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Closed Reduction Internal Fixation Of Leg Fracture In Children

AMBULATORY CARE:

A closed reduction internal fixation (CRIF) of leg fracture

is a surgery. Your child's healthcare provider moves the broken bones in your child's leg, ankle, or foot into correct position. He or she may be able to do this without an incision being made over the break. Pins and wires are used to hold the pieces of bone in place. Flexible and non-flexible rods and nails, and metal plates may also be used.

How to prepare your child for a CRIF:

Your child's healthcare provider will tell you how to prepare your child for surgery. He or she may tell you to not let your child eat or drink anything after midnight the night before the surgery. Your child's healthcare provider will tell you what medicines your child should take or not take on the day of surgery.

What will happen during a CRIF:

  • Your child may be given general anesthesia to keep him or her asleep during the surgery. The anesthesia will also keep your child pain-free during the surgery. Your child may be given an antibiotic through the IV to decrease the risk for infection.
  • Your child's healthcare provider will use x-ray pictures to help him or her move the bones into the correct position. Once the bones are positioned correctly, pins and wires may be used to hold the bones in place. Instead, your child's healthcare provider may make an incision and place flexible nails or rods. He or she may need to place metal plates to hold the bones in place. The incision will be closed with stitches. Your child's healthcare provider will apply a splint or cast over your child's leg or foot. This will prevent movement and help the bones heal.

What will happen after a CRIF:

Your child will be monitored until he or she is fully awake. Your child may be taught how to use crutches. When the bone is healed, your child's healthcare provider may remove the pins, wires, and screws. Your child may need to participate in therapy. Physical and occupational therapies may help your child gain strength and keep complete range of motion in the affected leg. Your child may need to continue therapy after his or her break has healed.

Risks of a CRIF:

Your child may get an infection, or bleed more than expected. Your child's bone may not heal properly. The devices may cause irritation to your child's skin and tissues. Your child may need another surgery. Nerves, muscles, tendons, or blood vessels may be damaged during a CRIF. Your child may not have full range of motion of his or her leg.

Call 911 if:

  • Your child's leg feels warm, tender, and painful. It may look swollen and red.

Seek care immediately if:

  • Your child has extreme pain with movement of his or her leg.
  • Your child's toes are pale, blue, or gray.
  • Your child has pain that is not relieved by medicine.

Contact your child's healthcare provider if:

  • Your child has a fever or chills.
  • You have questions or concerns about your child's care or condition.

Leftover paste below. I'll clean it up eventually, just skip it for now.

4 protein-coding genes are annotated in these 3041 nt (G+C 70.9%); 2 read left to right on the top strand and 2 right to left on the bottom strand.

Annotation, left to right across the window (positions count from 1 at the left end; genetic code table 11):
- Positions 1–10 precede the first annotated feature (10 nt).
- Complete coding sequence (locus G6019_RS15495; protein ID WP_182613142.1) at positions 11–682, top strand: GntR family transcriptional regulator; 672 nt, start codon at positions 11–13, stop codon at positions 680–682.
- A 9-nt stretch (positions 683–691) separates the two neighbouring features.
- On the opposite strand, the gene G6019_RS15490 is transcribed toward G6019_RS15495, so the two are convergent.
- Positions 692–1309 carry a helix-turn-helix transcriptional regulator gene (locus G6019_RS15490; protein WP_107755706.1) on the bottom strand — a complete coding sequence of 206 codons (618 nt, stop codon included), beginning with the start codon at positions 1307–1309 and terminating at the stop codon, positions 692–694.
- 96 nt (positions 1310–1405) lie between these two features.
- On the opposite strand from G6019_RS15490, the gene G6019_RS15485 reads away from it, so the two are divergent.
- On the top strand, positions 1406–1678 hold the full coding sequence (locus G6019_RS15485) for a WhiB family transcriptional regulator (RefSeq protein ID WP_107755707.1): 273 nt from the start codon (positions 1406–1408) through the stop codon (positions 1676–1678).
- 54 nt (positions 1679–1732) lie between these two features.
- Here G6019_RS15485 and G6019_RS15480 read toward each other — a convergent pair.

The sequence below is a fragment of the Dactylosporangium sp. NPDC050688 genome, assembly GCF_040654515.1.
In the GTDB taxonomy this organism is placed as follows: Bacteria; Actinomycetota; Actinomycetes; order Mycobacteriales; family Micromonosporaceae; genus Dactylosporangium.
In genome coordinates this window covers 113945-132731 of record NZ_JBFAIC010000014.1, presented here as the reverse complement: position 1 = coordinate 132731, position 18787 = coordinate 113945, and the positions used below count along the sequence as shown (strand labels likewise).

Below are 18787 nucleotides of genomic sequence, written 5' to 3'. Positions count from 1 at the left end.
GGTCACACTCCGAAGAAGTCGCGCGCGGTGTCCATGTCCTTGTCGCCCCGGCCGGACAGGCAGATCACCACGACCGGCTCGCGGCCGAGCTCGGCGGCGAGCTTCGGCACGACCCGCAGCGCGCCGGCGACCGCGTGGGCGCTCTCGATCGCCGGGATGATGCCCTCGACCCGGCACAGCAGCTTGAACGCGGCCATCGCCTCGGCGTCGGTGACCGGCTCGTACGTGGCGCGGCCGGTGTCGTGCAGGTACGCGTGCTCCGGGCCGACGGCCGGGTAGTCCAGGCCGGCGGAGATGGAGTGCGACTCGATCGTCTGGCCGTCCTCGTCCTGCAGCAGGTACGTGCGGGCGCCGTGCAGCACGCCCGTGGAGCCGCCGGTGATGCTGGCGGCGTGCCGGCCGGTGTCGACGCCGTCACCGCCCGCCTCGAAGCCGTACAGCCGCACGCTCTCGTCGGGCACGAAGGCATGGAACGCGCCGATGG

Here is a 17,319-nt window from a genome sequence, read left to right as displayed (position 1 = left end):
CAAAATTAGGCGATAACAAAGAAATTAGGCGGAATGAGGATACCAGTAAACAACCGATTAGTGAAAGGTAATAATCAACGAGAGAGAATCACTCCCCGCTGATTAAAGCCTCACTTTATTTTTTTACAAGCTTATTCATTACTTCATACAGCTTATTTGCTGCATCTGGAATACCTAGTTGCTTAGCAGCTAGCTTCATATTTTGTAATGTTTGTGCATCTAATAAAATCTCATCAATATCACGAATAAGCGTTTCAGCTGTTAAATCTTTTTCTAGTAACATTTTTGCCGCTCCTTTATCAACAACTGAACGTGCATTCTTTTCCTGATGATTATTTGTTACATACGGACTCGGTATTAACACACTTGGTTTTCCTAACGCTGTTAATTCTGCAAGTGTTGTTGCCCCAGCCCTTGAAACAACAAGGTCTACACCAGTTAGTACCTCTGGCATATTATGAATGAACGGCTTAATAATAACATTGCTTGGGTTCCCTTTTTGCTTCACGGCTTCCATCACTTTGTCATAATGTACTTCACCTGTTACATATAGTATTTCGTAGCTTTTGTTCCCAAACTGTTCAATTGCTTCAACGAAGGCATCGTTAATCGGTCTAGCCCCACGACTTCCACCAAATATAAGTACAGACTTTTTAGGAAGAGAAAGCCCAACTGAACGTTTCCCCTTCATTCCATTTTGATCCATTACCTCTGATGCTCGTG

Care after surgery:

  • Apply ice to the area. Ice helps decrease swelling and pain. Ice may also help prevent tissue damage. Use an ice pack or put crushed ice in a plastic bag. Cover it with a towel and place it on your child's cast or splint in the fractured area. Leave it in place for 15 to 20 minutes every hour or as directed.
  • Elevate your child's leg as directed. Raise your child's leg above the level of his or her heart as often as you can. This will help decrease swelling and pain. Prop your child's leg on pillows or blankets to keep it elevated comfortably.
  • Do not allow your child to stick anything into his or her cast or splint. Hangers and other items can get stuck in your child's cast. These items can also cause injury to the skin.
  • Keep your child's splint or cast dry. Place a plastic bag over the splint or cast before your child bathes. Tape the bag to your child's skin to keep water out.
  • Limit your child's activity. Do not allow your child to put full weight on the injured leg. Have your child use crutches. Ask your child's healthcare provider when full weight can be put on the injured leg.
  • Give your child foods that contain calcium and vitamin D. Calcium and vitamin D help maintain healthy bones. Examples of high-calcium foods include kale, spinach, salmon, and fortified orange juice or breakfast cereal. Tuna, fortified milk or cheese, egg yolks, and soy milk are examples of vitamin D foods.
  • Take your child to therapy as directed. A physical therapist teaches your child exercises to help improve movement and strength, and to decrease pain. An occupational therapist teaches your child skills to help with daily activities. Have your child do the exercises as often as directed.

Follow up with your child's healthcare provider as directed:

Your child will need x-rays to see if the break is healing. Write down your questions so you remember to ask them during your child's visits.

Further information

Always consult your healthcare provider to ensure the information displayed on this page applies to your personal circumstances.

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